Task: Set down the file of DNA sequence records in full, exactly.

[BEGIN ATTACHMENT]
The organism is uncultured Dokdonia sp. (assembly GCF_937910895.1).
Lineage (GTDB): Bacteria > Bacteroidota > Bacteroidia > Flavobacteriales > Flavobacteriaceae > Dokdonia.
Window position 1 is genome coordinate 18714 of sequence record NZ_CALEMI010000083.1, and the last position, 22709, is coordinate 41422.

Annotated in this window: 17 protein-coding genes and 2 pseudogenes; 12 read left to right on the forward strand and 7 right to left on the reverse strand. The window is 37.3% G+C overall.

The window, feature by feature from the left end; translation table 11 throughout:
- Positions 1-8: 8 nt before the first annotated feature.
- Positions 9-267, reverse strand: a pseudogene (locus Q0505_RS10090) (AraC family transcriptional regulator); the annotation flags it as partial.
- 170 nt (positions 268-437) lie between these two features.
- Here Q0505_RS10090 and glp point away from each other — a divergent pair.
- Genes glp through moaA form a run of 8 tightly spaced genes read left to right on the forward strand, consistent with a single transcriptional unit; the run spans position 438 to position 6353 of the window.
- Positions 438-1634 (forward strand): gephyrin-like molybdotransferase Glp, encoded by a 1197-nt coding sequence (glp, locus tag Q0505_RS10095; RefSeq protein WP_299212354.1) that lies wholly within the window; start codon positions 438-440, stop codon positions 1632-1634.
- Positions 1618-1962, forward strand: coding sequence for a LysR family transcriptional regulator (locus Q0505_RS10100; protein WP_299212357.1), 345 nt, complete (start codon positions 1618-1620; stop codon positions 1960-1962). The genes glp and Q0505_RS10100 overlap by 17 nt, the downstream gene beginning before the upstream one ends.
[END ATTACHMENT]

The organism is uncultured Dokdonia sp. (assembly GCF_937910895.1).
Lineage (GTDB): Bacteria > Bacteroidota > Bacteroidia > Flavobacteriales > Flavobacteriaceae > Dokdonia.
Window position 1 is genome coordinate 18714 of sequence record NZ_CALEMI010000083.1, and the last position, 22709, is coordinate 41422.

Annotated in this window: 17 protein-coding genes and 2 pseudogenes; 12 read left to right on the forward strand and 7 right to left on the reverse strand. The window is 37.3% G+C overall.

The window, feature by feature from the left end; translation table 11 throughout:
- Positions 1-8: 8 nt before the first annotated feature.
- Positions 9-267, reverse strand: a pseudogene (locus Q0505_RS10090) (AraC family transcriptional regulator); the annotation flags it as partial.
- 170 nt (positions 268-437) lie between these two features.
- Here Q0505_RS10090 and glp point away from each other — a divergent pair.
- Genes glp through moaA form a run of 8 tightly spaced genes read left to right on the forward strand, consistent with a single transcriptional unit; the run spans position 438 to position 6353 of the window.
- Positions 438-1634 (forward strand): gephyrin-like molybdotransferase Glp, encoded by a 1197-nt coding sequence (glp, locus tag Q0505_RS10095; RefSeq protein WP_299212354.1) that lies wholly within the window; start codon positions 438-440, stop codon positions 1632-1634.
- Positions 1618-1962, forward strand: coding sequence for a LysR family transcriptional regulator (locus Q0505_RS10100; protein WP_299212357.1), 345 nt, complete (start codon positions 1618-1620; stop codon positions 1960-1962). The genes glp and Q0505_RS10100 overlap by 17 nt, the downstream gene beginning before the upstream one ends.